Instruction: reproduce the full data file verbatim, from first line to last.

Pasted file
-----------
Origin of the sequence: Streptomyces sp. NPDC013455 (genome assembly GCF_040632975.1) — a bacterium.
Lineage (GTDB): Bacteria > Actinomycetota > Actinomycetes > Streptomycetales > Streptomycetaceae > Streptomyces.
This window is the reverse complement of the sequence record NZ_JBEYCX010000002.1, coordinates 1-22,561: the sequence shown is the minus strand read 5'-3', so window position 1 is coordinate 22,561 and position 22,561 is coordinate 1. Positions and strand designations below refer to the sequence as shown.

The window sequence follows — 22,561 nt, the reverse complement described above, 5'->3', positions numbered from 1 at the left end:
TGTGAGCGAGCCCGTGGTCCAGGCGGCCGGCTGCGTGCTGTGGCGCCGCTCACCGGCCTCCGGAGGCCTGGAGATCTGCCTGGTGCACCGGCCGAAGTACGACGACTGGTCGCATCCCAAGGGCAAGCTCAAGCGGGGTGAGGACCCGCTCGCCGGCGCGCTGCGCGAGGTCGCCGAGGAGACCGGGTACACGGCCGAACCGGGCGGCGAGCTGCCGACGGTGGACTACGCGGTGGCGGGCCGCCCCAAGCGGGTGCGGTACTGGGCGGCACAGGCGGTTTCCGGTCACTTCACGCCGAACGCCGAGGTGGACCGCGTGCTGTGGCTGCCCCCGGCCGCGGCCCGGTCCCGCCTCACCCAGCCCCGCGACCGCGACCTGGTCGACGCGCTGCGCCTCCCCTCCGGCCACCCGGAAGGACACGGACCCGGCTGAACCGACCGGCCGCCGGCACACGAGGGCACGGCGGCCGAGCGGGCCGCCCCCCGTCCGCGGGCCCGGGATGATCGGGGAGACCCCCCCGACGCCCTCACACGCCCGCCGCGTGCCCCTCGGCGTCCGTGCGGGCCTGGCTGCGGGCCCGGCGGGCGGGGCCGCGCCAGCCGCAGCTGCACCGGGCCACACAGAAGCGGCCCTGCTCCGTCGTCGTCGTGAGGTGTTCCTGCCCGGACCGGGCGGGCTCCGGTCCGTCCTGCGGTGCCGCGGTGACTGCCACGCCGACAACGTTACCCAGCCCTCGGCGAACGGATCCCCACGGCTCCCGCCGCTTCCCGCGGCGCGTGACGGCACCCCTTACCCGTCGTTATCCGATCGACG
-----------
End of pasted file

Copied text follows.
Origin of the sequence: Streptomyces sp. NPDC013455 (genome assembly GCF_040632975.1) — a bacterium.
Lineage (GTDB): Bacteria > Actinomycetota > Actinomycetes > Streptomycetales > Streptomycetaceae > Streptomyces.
This window is the reverse complement of the sequence record NZ_JBEYCX010000002.1, coordinates 1-22,561: the sequence shown is the minus strand read 5'-3', so window position 1 is coordinate 22,561 and position 22,561 is coordinate 1. Positions and strand designations below refer to the sequence as shown.

The window sequence follows — 22,561 nt, the reverse complement described above, 5'->3', positions numbered from 1 at the left end:
TGTGAGCGAGCCCGTGGTCCAGGCGGCCGGCTGCGTGCTGTGGCGCCGCTCACCGGCCTCCGGAGGCCTGGAGATCTGCCTGGTGCACCGGCCGAAGTACGACGACTGGTCGCATCCCAAGGGCAAGCTCAAGCGGGGTGAGGACCCGCTCGCCGGCGCGCTGCGCGAGGTCGCCGAGGAGACCGGGTACACGGCCGAACCGGGCGGCGAGCTGCCGACGGTGGACTACGCGGTGGCGGGCCGCCCCAAGCGGGTGCGGTACTGGGCGGCACAGGCGGTTTCCGGTCACTTCACGCCGAACGCCGAGGTGGACCGCGTGCTGTGGCTGCCCCCGGCCGCGGCCCGGTCCCGCCTCACCCAGCCCCGCGACCGCGACCTGGTCGACGCGCTGCGCCTCCCCTCCGGCCACCCGGAAGGACACGGACCCGGCTGAACCGACCGGCCGCCGGCACACGAGGGCACGGCGGCCGAGCGGGCCGCCCCCCGTCCGCGGGCCCGGGATGATCGGGGAGACCCCCCCGACGCCCTCACACGCCCGCCGCGTGCCCCTCGGCGTCCGTGCGGGCCTGGCTGCGGGCCCGGCGGGCGGGGCCGCGCCAGCCGCAGCTGCACCGGGCCACACAGAAGCGGCCCTGCTCCGTCGTCGTCGTGAGGTGTTCCTGCCCGGACCGGGCGGGCTCCGGTCCGTCCTGCGGTGCCGCGGTGACTGCCACGCCGACAACGTTACCCAGCCCTCGGCGAACGGATCCCCACGGCTCCCGCCGCTTCCCGCGGCGCGTGACGGCACCCCTTACCCGTCGTTATCCGATCGACG